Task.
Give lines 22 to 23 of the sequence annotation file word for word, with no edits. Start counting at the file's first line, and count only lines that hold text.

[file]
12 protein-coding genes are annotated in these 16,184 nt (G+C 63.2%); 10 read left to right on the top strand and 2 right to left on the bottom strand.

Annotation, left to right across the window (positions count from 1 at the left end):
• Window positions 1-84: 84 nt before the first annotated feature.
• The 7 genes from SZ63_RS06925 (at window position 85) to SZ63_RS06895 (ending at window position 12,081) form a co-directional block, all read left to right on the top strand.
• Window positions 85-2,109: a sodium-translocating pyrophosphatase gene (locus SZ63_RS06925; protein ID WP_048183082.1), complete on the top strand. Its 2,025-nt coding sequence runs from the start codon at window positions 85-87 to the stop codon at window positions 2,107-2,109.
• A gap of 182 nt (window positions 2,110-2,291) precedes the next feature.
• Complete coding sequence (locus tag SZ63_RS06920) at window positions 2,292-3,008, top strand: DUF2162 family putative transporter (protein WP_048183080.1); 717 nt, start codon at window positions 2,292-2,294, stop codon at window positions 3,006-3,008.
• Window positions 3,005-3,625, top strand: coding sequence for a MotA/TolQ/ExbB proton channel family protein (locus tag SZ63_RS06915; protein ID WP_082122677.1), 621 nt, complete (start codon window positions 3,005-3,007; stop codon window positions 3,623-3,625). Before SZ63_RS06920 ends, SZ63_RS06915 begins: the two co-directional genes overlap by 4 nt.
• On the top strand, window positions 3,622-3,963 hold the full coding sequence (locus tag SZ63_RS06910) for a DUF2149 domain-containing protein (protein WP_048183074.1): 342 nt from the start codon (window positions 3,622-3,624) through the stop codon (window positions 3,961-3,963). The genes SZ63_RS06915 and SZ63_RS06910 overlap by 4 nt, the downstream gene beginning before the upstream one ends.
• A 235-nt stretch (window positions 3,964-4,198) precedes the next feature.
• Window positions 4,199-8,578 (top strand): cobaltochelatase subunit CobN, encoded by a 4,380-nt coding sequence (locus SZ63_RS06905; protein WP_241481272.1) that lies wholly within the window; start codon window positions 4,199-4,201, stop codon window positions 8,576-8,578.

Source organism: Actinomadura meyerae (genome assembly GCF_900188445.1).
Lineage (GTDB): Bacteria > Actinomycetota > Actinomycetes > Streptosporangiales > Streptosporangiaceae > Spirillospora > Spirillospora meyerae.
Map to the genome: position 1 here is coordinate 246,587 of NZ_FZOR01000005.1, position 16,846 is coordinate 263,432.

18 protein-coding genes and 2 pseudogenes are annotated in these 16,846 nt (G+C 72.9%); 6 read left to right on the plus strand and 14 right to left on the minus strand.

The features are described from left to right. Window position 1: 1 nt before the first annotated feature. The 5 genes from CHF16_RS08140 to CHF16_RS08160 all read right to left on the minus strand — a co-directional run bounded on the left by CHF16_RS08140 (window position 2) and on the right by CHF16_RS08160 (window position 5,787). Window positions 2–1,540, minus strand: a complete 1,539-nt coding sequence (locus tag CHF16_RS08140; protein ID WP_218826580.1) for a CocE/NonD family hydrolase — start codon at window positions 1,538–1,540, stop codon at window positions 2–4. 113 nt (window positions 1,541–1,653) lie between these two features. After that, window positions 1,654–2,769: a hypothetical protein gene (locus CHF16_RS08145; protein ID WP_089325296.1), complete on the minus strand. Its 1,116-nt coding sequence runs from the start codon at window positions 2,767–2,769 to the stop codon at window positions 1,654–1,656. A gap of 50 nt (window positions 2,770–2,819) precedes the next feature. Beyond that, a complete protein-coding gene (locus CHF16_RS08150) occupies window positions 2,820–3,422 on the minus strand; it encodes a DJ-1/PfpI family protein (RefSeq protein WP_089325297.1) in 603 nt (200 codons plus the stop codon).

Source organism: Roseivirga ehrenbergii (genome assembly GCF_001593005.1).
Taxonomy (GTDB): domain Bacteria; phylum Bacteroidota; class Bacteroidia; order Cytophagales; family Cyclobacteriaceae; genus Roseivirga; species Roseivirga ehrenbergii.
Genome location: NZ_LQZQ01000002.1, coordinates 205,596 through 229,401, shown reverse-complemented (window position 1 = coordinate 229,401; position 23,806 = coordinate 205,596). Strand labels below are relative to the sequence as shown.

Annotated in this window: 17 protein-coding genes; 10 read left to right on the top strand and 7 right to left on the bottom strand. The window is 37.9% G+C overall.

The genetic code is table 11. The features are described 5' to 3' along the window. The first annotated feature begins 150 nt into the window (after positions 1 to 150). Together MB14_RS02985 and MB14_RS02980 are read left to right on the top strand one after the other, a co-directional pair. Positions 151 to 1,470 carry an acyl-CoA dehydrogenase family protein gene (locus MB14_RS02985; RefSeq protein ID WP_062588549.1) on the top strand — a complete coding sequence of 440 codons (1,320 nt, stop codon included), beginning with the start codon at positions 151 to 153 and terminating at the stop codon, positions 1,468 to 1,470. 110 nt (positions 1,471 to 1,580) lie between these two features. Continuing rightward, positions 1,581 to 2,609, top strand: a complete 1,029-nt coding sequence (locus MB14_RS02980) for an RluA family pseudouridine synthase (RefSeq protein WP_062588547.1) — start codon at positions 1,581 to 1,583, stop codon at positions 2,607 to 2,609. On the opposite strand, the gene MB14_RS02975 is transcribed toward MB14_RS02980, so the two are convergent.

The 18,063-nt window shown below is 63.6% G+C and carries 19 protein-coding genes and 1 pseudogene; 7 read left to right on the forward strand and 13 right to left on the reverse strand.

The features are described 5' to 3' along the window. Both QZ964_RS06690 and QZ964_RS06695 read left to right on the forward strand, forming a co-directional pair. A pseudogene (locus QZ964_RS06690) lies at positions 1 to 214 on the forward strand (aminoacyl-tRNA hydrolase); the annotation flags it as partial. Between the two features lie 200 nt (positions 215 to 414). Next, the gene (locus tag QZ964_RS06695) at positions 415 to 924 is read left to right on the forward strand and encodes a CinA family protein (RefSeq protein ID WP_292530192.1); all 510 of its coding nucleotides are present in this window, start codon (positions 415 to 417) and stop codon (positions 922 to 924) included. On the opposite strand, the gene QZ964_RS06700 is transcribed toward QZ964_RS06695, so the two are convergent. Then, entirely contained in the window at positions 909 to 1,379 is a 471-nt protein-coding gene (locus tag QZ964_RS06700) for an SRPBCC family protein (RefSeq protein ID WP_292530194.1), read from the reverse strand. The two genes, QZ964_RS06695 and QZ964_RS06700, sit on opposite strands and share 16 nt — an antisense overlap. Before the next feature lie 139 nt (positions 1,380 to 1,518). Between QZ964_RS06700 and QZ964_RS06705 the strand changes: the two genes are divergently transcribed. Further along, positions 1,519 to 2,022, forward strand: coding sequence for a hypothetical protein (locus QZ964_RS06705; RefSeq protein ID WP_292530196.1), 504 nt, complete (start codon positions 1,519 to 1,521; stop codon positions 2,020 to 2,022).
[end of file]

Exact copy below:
The 18,063-nt window shown below is 63.6% G+C and carries 19 protein-coding genes and 1 pseudogene; 7 read left to right on the forward strand and 13 right to left on the reverse strand.

The features are described 5' to 3' along the window. Both QZ964_RS06690 and QZ964_RS06695 read left to right on the forward strand, forming a co-directional pair. A pseudogene (locus QZ964_RS06690) lies at positions 1 to 214 on the forward strand (aminoacyl-tRNA hydrolase); the annotation flags it as partial. Between the two features lie 200 nt (positions 215 to 414). Next, the gene (locus tag QZ964_RS06695) at positions 415 to 924 is read left to right on the forward strand and encodes a CinA family protein (RefSeq protein ID WP_292530192.1); all 510 of its coding nucleotides are present in this window, start codon (positions 415 to 417) and stop codon (positions 922 to 924) included. On the opposite strand, the gene QZ964_RS06700 is transcribed toward QZ964_RS06695, so the two are convergent. Then, entirely contained in the window at positions 909 to 1,379 is a 471-nt protein-coding gene (locus tag QZ964_RS06700) for an SRPBCC family protein (RefSeq protein ID WP_292530194.1), read from the reverse strand. The two genes, QZ964_RS06695 and QZ964_RS06700, sit on opposite strands and share 16 nt — an antisense overlap. Before the next feature lie 139 nt (positions 1,380 to 1,518). Between QZ964_RS06700 and QZ964_RS06705 the strand changes: the two genes are divergently transcribed. Further along, positions 1,519 to 2,022, forward strand: coding sequence for a hypothetical protein (locus QZ964_RS06705; RefSeq protein ID WP_292530196.1), 504 nt, complete (start codon positions 1,519 to 1,521; stop codon positions 2,020 to 2,022).